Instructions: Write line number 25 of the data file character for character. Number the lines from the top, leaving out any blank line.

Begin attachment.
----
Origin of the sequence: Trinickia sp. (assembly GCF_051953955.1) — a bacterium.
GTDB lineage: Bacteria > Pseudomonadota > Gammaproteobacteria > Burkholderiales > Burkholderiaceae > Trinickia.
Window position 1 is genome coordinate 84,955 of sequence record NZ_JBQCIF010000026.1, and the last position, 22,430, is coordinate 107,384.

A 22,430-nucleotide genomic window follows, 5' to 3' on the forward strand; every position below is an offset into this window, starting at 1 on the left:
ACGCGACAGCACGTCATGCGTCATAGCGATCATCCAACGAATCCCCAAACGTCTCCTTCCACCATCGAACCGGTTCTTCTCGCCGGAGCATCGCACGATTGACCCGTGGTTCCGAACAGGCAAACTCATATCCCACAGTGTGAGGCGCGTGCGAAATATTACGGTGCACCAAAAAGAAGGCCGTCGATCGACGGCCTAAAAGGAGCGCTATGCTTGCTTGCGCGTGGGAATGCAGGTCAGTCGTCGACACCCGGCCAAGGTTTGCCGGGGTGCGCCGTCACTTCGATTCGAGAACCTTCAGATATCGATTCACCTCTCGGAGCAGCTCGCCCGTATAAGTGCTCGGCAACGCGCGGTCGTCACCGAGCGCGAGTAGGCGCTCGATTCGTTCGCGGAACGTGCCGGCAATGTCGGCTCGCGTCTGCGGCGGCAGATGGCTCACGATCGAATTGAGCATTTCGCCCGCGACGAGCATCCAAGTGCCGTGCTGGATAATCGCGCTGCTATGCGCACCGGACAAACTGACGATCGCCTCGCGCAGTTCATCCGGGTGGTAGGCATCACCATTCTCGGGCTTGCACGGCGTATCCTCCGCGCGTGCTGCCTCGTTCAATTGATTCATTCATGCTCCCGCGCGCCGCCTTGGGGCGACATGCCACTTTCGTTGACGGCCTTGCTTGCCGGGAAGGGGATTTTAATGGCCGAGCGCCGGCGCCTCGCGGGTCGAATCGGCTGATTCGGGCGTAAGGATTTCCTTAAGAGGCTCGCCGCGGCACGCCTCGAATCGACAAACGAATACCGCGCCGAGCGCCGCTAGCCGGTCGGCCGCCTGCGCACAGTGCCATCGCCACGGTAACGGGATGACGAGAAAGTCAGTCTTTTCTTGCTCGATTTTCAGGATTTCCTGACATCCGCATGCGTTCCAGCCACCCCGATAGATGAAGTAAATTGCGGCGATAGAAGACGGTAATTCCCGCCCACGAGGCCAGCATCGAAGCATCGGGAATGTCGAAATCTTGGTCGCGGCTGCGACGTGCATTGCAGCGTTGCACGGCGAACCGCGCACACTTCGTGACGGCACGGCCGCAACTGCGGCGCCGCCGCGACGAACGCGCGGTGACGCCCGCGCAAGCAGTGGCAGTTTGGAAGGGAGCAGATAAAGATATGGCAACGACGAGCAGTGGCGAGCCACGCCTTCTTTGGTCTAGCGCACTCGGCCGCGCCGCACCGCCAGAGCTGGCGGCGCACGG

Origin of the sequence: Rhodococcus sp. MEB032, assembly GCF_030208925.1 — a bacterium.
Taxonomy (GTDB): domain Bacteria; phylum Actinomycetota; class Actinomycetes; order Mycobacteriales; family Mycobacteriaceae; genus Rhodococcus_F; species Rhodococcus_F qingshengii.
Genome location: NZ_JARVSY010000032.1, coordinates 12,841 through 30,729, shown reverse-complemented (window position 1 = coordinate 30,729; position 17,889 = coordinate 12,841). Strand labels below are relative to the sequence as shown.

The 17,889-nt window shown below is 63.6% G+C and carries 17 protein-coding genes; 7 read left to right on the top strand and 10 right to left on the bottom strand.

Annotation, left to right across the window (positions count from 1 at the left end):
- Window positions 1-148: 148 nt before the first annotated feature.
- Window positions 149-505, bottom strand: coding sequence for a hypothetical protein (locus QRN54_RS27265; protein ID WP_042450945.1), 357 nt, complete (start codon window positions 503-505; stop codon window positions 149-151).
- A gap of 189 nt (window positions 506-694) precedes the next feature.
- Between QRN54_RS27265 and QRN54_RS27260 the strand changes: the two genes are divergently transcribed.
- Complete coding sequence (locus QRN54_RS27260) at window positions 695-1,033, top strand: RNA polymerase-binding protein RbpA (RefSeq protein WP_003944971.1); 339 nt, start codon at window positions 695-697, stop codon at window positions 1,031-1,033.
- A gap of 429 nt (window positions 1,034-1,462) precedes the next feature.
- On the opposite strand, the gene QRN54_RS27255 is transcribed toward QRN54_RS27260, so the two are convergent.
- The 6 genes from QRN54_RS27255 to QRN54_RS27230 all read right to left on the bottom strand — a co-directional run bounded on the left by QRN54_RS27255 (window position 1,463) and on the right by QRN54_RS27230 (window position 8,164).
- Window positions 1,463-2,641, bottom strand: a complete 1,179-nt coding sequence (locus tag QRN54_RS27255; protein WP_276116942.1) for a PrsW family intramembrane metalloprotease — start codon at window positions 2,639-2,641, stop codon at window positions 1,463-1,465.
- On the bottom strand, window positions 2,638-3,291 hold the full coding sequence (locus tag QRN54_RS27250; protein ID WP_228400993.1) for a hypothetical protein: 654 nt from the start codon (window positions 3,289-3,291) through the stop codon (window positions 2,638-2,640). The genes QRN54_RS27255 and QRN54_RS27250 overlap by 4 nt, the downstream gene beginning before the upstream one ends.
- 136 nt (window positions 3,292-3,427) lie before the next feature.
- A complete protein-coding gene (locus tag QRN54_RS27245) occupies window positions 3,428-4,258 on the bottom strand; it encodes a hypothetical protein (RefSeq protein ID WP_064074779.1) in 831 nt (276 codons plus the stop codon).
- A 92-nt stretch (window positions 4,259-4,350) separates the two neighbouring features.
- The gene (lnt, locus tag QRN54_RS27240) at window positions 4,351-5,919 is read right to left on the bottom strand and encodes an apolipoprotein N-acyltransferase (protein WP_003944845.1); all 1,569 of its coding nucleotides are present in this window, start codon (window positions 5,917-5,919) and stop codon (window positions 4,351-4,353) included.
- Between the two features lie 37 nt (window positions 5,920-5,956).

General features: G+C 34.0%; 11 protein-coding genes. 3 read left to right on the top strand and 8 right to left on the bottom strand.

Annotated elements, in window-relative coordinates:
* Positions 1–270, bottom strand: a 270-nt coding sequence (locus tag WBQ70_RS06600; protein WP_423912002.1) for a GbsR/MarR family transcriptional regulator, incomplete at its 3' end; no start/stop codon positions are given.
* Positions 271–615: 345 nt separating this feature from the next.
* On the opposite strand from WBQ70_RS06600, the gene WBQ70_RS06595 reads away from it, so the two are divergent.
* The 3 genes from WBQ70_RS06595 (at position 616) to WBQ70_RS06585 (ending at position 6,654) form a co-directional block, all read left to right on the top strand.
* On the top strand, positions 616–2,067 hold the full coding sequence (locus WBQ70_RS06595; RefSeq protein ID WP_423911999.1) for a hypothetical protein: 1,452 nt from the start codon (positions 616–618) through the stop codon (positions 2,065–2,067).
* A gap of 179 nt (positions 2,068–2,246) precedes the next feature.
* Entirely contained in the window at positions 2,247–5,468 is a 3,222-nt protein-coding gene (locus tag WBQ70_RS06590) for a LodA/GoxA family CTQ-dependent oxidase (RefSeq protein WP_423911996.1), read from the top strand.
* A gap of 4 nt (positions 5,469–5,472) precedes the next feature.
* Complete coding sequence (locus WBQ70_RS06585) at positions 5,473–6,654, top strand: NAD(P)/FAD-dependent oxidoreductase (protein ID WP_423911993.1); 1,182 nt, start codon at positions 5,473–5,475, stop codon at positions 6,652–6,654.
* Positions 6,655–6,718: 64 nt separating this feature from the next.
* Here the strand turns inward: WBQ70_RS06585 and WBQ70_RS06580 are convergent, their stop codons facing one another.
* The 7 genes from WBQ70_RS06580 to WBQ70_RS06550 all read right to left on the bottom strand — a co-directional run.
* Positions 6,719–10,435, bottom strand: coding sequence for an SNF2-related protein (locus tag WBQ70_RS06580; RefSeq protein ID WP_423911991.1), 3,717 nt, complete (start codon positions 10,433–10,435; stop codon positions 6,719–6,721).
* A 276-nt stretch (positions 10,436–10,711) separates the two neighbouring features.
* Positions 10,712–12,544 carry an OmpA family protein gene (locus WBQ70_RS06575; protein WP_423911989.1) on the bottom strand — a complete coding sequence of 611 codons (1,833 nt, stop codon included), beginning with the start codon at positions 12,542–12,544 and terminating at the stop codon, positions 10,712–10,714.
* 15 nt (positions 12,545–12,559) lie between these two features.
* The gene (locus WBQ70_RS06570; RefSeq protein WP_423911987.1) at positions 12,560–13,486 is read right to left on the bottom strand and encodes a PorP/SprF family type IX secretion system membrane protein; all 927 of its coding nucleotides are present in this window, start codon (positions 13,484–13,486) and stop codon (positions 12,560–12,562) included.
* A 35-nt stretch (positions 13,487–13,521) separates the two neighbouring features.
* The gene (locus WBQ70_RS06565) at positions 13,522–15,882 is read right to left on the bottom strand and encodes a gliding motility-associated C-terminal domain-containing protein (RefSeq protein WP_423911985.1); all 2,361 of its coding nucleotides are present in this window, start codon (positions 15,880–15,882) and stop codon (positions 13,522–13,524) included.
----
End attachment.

- Between the two features lie 37 nt (window positions 5,920-5,956).